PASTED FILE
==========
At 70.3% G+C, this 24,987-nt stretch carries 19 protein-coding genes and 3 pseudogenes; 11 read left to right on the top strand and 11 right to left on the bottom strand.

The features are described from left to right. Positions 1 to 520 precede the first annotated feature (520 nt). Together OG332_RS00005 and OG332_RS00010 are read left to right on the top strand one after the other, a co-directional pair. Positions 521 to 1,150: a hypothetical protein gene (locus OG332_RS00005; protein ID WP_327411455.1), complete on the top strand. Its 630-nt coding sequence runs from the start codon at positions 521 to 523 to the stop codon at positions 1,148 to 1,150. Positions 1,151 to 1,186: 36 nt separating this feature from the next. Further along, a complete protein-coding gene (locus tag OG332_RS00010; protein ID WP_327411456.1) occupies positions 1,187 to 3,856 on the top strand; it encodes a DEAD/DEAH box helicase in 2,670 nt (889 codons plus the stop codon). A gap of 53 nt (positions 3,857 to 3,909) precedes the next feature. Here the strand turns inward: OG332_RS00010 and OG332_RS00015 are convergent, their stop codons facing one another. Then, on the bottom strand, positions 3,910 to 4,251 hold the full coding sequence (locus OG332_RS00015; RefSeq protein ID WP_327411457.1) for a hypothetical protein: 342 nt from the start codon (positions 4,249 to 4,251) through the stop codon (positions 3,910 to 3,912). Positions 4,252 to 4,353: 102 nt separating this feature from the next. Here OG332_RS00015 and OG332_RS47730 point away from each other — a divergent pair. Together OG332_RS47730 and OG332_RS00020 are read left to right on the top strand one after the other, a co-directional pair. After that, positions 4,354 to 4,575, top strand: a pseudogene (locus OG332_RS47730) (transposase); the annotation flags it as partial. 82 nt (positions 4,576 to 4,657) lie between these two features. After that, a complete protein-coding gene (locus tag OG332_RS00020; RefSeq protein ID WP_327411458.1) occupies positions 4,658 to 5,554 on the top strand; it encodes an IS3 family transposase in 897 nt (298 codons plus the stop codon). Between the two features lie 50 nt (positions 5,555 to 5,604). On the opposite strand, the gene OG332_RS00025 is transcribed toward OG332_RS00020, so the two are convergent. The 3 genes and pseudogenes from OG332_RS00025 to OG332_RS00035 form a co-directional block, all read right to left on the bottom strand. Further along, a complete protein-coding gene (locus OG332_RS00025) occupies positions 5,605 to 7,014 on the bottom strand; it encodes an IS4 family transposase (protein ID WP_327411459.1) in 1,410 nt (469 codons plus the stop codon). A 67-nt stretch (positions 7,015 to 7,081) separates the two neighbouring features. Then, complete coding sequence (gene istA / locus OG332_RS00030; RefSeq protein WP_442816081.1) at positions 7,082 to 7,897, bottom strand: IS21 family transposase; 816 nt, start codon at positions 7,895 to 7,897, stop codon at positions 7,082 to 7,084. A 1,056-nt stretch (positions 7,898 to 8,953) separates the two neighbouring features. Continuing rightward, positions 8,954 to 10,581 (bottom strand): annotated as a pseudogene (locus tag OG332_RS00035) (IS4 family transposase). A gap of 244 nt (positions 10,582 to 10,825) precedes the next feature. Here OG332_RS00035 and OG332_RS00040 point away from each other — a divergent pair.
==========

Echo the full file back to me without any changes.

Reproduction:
At 70.3% G+C, this 24,987-nt stretch carries 19 protein-coding genes and 3 pseudogenes; 11 read left to right on the top strand and 11 right to left on the bottom strand.

The features are described from left to right. Positions 1 to 520 precede the first annotated feature (520 nt). Together OG332_RS00005 and OG332_RS00010 are read left to right on the top strand one after the other, a co-directional pair. Positions 521 to 1,150: a hypothetical protein gene (locus OG332_RS00005; protein ID WP_327411455.1), complete on the top strand. Its 630-nt coding sequence runs from the start codon at positions 521 to 523 to the stop codon at positions 1,148 to 1,150. Positions 1,151 to 1,186: 36 nt separating this feature from the next. Further along, a complete protein-coding gene (locus tag OG332_RS00010; protein ID WP_327411456.1) occupies positions 1,187 to 3,856 on the top strand; it encodes a DEAD/DEAH box helicase in 2,670 nt (889 codons plus the stop codon). A gap of 53 nt (positions 3,857 to 3,909) precedes the next feature. Here the strand turns inward: OG332_RS00010 and OG332_RS00015 are convergent, their stop codons facing one another. Then, on the bottom strand, positions 3,910 to 4,251 hold the full coding sequence (locus OG332_RS00015; RefSeq protein ID WP_327411457.1) for a hypothetical protein: 342 nt from the start codon (positions 4,249 to 4,251) through the stop codon (positions 3,910 to 3,912). Positions 4,252 to 4,353: 102 nt separating this feature from the next. Here OG332_RS00015 and OG332_RS47730 point away from each other — a divergent pair. Together OG332_RS47730 and OG332_RS00020 are read left to right on the top strand one after the other, a co-directional pair. After that, positions 4,354 to 4,575, top strand: a pseudogene (locus OG332_RS47730) (transposase); the annotation flags it as partial. 82 nt (positions 4,576 to 4,657) lie between these two features. After that, a complete protein-coding gene (locus tag OG332_RS00020; RefSeq protein ID WP_327411458.1) occupies positions 4,658 to 5,554 on the top strand; it encodes an IS3 family transposase in 897 nt (298 codons plus the stop codon). Between the two features lie 50 nt (positions 5,555 to 5,604). On the opposite strand, the gene OG332_RS00025 is transcribed toward OG332_RS00020, so the two are convergent. The 3 genes and pseudogenes from OG332_RS00025 to OG332_RS00035 form a co-directional block, all read right to left on the bottom strand. Further along, a complete protein-coding gene (locus OG332_RS00025) occupies positions 5,605 to 7,014 on the bottom strand; it encodes an IS4 family transposase (protein ID WP_327411459.1) in 1,410 nt (469 codons plus the stop codon). A 67-nt stretch (positions 7,015 to 7,081) separates the two neighbouring features. Then, complete coding sequence (gene istA / locus OG332_RS00030; RefSeq protein WP_442816081.1) at positions 7,082 to 7,897, bottom strand: IS21 family transposase; 816 nt, start codon at positions 7,895 to 7,897, stop codon at positions 7,082 to 7,084. A 1,056-nt stretch (positions 7,898 to 8,953) separates the two neighbouring features. Continuing rightward, positions 8,954 to 10,581 (bottom strand): annotated as a pseudogene (locus tag OG332_RS00035) (IS4 family transposase). A gap of 244 nt (positions 10,582 to 10,825) precedes the next feature. Here OG332_RS00035 and OG332_RS00040 point away from each other — a divergent pair.